Participants are asked to call first on their own research accounts and institutional resources to cover their transportation and housing costs. For those who lack such resources, the Workshop will provide up to $750 for travel and housing. All meals will be provided.
Support has been provided by the Loeb Classical Library Foundation, the Alexander Onassis Foundation, the Georgetown Provost’s Office, and the University of Minnesota’s Imagine Fund.
I was wondering if there’d be a claim trying to connect Easter eggs to the Romans … the closest seems to be a piece on the mystery of Easter eggs which mentions (but doesn’t make a specific connection):
pregnant young Roman women carried an egg on their persons to foretell the sex of their unborn children
… anyone have a source for this? It appears semi-frequently on the web with the exact same wording. Not sure how it would work … The only pregnancy-bird egg connection I can recall from Roman sources is Pliny’s suggestion that pregnant women avoid ravens’ eggs because they might cause ‘oral miscarriage’ (NH 30.130) (that one has stuck in my mind for quite a while!).
This one’s interesting to me because it touches on something I’ve wondered about for years … the assumption that the Praetorium mentioned in the Gospels as the location of Pilate’s trial of Jesus (and, therefore, the starting point for the via Dolorosa) is to be identified with the Antonia Fortress. In a forthcoming study called The Final Days of Jesus, Shimon Gibson is suggesting otherwise. Cobbling together bits from various news reports, we begin with something from the Daily Mail:
Since medieval times, Christians have assumed that the Praetorium, the starting point of the route and the Roman headquarters mentioned in the Gospels as the scene of Jesus’s trial, was the Antonia Fortress which stood in the north of Jerusalem.
But Professor Gibson said there was ‘no historical basis whatsoever’ for this being the site where Jesus was tried and condemned to death by the Roman governor Pontius Pilate.
Little of the fortress’s structure has survived but, having surveyed the remains of its rock-cut base in intricate detail, he concludes that it could not have been more than a military observation tower.
He said archaeological excavations pointed to the site of the trial being 900 metres away at the remains of a large paved courtyard south-west of Jerusalem, south of the Jaffa Gate.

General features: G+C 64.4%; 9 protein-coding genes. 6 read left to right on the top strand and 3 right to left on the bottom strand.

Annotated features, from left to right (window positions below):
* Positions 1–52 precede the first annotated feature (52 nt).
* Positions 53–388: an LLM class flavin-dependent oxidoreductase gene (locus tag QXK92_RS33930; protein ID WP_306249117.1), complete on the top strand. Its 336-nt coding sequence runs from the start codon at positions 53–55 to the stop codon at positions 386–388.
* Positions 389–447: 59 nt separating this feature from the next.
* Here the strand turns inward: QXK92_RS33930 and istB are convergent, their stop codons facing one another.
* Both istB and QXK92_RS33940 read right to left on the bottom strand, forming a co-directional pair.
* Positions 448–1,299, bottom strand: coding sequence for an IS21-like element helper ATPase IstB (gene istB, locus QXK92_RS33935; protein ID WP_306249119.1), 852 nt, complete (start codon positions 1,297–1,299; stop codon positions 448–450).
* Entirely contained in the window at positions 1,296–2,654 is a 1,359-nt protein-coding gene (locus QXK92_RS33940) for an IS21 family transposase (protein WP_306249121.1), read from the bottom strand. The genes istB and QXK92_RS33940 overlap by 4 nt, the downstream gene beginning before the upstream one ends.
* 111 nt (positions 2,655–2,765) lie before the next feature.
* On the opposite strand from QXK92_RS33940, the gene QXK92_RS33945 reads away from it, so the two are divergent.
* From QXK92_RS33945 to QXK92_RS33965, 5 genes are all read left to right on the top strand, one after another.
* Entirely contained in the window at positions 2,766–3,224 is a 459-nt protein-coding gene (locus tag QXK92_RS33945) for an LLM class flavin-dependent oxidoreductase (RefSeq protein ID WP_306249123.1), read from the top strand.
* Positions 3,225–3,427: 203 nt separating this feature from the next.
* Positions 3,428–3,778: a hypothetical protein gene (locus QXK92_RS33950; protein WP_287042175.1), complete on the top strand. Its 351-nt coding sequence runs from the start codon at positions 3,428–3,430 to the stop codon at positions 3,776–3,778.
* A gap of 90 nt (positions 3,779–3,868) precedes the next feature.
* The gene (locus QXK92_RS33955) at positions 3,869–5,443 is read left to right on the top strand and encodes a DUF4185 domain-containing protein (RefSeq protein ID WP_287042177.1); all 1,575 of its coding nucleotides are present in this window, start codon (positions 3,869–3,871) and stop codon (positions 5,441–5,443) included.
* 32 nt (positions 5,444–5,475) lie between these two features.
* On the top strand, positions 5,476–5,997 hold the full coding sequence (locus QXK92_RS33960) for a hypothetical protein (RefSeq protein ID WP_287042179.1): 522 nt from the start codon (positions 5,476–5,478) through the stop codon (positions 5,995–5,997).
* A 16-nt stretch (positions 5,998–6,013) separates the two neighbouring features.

It was situated between two fortification walls with an outer gate and an inner one leading to barracks where it is most likely that Jesus was held.
The open courtyard contained a platform of around two square metres – details that ‘correspond perfectly’ with the Gospel of John’s account of Pontius Pilate sitting on a judgment-seat at an elevated place.
From the Telegraph:
“When we measured the remains of the Antonia Fortress, we found it was so small it could have been no bigger than a tower.”
He thought it more likely that Pontius Pilate’s Praetorium was elsewhere: “With Pontius Pilate being a governor used to palatial surroundings, he would have got use of the old palace of Herod the Great, which was enormous.”
CNN’s coverage (which also has a video report/interview) includes these quotes from Gibson:
“You have a courtyard and a pavement and a rocky outcrop on one side … In the Gospel of John, you have a description of the trial taking place at the Lithostratus, Greek for pavement, at a place called Gabata, which is the word for an ancient hillock or a rocky outcrop, and this is what we have here.”
Of course, changing the location of the Praetorium will have implications on the Via Dolorosa … The Daily Mail has a good graphic of same:
… for my part, I still find the proximity of Golgotha and the tomb a little too ‘convenient’/close.
- Pilgrims tracing the last steps of Jesus have been going the WRONG way for 2,000 years, says historian (Daily Mail)
While tracking down a claim, I came across a very interesting article from the BDA Dental Museum on various methods used by Romans to keep their teeth clean … there are (non-specific) references to ancient sources which could be tracked down …
Congratulations to Caroline Lawrence for winning the Classical Association’s 2009 Prize:
… and to Laurier’s Judith Fletcher, who is only the second Canadian to win the AJP’s Gildersleeve Prize:
… and to Carl Huffman, who was among the recipients of the University Professor Award at DePauw:
… and to Princeton’s Dennis Feeney, who is among this year’s recipients of Guggenheims:
… and to Trinity Academy’s Shannon Walker, who has won CAMWS’ Manson A. Stewart Teacher Training Award:
Robert E. Wolverton has been surveying folks about ‘ugly’ and ‘pretty’ words:
The Daily Targum had a nice feature on T. Corey Brennan’s punk roots:
Preliminary programme available here …
- ludi Cereri (day 2)– games in honour of the grain goddes Ceres, instituted by/before 202 B.C.
- rites in honour of Jupiter Victor and Jupiter Liber
- 150 A.D. — martyrdom of Carpus and companions at Pergamon
- 303 A.D. — martyrdom of Maximus and companions at Silistria
- 1748 — death of Christopher Pitt (translator of Virgil)